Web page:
FEB 07, 2012
The authors conducted this study to identify the “tipping point” in glaucoma where functional deficits on visual field testing correlate with retinal nerve fiber layer (RNFL) loss as detected on spectral domain optical coherence tomography (SD-OCT). They prospectively examined glaucoma patients and healthy controls, and report in the January issue of the British Journal of Ophthalmology that there was an average NFL loss of 17 percent significantly associated with visual field loss. This information is valuable for examining glaucoma and glaucoma-suspect patients, and may help identify those with pre-perimetric glaucoma and assist with patient management.
The study included 40 glaucoma patients and 72 control subjects (112 eyes). They underwent visual field examinations (Humphrey field analyzer) and SD-OCT optic disc cube scans (Cirrus HD-OCT).
Comparison of global mean and sectoral RNFL thicknesses with visual field threshold values showed a plateau of threshold values at high RNFL thicknesses and a sharp decrease at lower RNFL thicknesses. The authors fit global and sectoral data to a “broken stick” statistical model to estimate the RNFL thickness “tipping point” where visual field threshold values become associated with the structural measurements. They computed the slope for the association between structure and function for data above and below the tipping point.
They found that the mean RNFL thickness threshold for visual field loss was 75.3 µm, reflecting a 17.3 percent RNFL thickness loss from age-matched normative value. Above the tipping point, the slope for RNFL thickness and threshold value was 0.03 dB/µm. Below the tipping point, it was 0.28 dB/µm. The difference between the slopes was statistically significant (P < 0.001). A similar pattern was observed for quadrant and clock-hour analysis.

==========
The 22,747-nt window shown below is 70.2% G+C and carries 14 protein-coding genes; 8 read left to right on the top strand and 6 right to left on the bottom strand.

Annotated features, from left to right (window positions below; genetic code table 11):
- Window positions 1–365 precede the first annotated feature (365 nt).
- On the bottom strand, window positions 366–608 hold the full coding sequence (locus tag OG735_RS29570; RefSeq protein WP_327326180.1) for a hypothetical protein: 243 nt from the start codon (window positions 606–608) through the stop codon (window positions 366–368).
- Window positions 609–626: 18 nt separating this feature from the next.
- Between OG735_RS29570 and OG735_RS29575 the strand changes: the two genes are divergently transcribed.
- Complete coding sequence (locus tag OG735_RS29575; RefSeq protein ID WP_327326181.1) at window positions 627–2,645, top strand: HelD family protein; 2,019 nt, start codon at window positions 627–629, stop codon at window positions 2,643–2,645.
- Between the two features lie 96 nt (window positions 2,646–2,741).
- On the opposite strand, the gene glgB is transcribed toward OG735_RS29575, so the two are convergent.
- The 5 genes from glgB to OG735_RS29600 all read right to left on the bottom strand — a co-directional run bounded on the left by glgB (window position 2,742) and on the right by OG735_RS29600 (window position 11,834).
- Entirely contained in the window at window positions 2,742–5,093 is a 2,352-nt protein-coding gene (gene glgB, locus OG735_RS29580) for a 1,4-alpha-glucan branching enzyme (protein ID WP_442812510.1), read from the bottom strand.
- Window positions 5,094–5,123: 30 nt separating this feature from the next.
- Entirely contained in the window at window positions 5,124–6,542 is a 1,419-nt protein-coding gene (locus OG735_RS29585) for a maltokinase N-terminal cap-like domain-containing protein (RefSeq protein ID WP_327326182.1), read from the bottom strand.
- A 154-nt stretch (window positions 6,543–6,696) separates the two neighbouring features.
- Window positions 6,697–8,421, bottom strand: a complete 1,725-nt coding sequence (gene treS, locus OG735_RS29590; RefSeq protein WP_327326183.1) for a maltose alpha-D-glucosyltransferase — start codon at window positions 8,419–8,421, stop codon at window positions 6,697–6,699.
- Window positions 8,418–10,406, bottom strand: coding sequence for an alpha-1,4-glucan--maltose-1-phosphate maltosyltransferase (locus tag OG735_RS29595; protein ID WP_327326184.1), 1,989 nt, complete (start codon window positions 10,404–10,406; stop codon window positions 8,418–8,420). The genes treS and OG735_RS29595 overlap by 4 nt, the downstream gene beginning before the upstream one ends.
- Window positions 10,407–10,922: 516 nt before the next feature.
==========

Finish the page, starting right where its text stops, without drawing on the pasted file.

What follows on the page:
This amount of NFL loss is not conserved in all quadrants. No "tipping point" was found in the nasal quadrant. Nevertheless, this study identifies the actual tipping point as detected by current SD-OCT analysis, whereas other studies that have examined structure versus function have hypothesized about its presence. However, the value identified in the current study is only a general benchmark and there may be variations between individuals, especially between those in different racial groups or with differing NFL thickness at baseline.
Based upon the results of the current study, the authors conclude that substantial structural loss of approximately 17 percent appears to be necessary for functional loss to be detectable using current testing methods.